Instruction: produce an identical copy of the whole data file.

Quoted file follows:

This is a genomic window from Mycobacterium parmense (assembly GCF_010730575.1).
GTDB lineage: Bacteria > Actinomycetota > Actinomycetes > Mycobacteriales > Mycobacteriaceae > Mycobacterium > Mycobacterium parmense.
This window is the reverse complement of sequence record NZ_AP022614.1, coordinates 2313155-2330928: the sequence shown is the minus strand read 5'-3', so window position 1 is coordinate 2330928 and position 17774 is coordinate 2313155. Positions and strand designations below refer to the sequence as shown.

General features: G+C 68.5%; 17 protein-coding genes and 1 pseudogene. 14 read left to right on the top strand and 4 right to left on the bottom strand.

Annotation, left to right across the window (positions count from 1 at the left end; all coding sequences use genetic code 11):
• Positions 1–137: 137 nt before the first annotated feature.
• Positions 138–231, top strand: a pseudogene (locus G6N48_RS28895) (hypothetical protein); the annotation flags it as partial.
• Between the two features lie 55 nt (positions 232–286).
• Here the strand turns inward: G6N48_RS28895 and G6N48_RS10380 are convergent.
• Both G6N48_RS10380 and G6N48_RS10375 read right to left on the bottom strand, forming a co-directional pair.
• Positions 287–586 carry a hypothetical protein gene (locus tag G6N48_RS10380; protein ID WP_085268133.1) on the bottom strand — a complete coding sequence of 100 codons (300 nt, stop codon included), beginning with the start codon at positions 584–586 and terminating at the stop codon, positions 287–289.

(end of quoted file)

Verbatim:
This is a genomic window from Mycobacterium parmense (assembly GCF_010730575.1).
GTDB lineage: Bacteria > Actinomycetota > Actinomycetes > Mycobacteriales > Mycobacteriaceae > Mycobacterium > Mycobacterium parmense.
This window is the reverse complement of sequence record NZ_AP022614.1, coordinates 2313155-2330928: the sequence shown is the minus strand read 5'-3', so window position 1 is coordinate 2330928 and position 17774 is coordinate 2313155. Positions and strand designations below refer to the sequence as shown.

General features: G+C 68.5%; 17 protein-coding genes and 1 pseudogene. 14 read left to right on the top strand and 4 right to left on the bottom strand.

Annotation, left to right across the window (positions count from 1 at the left end; all coding sequences use genetic code 11):
• Positions 1–137: 137 nt before the first annotated feature.
• Positions 138–231, top strand: a pseudogene (locus G6N48_RS28895) (hypothetical protein); the annotation flags it as partial.
• Between the two features lie 55 nt (positions 232–286).
• Here the strand turns inward: G6N48_RS28895 and G6N48_RS10380 are convergent.
• Both G6N48_RS10380 and G6N48_RS10375 read right to left on the bottom strand, forming a co-directional pair.
• Positions 287–586 carry a hypothetical protein gene (locus tag G6N48_RS10380; protein ID WP_085268133.1) on the bottom strand — a complete coding sequence of 100 codons (300 nt, stop codon included), beginning with the start codon at positions 584–586 and terminating at the stop codon, positions 287–289.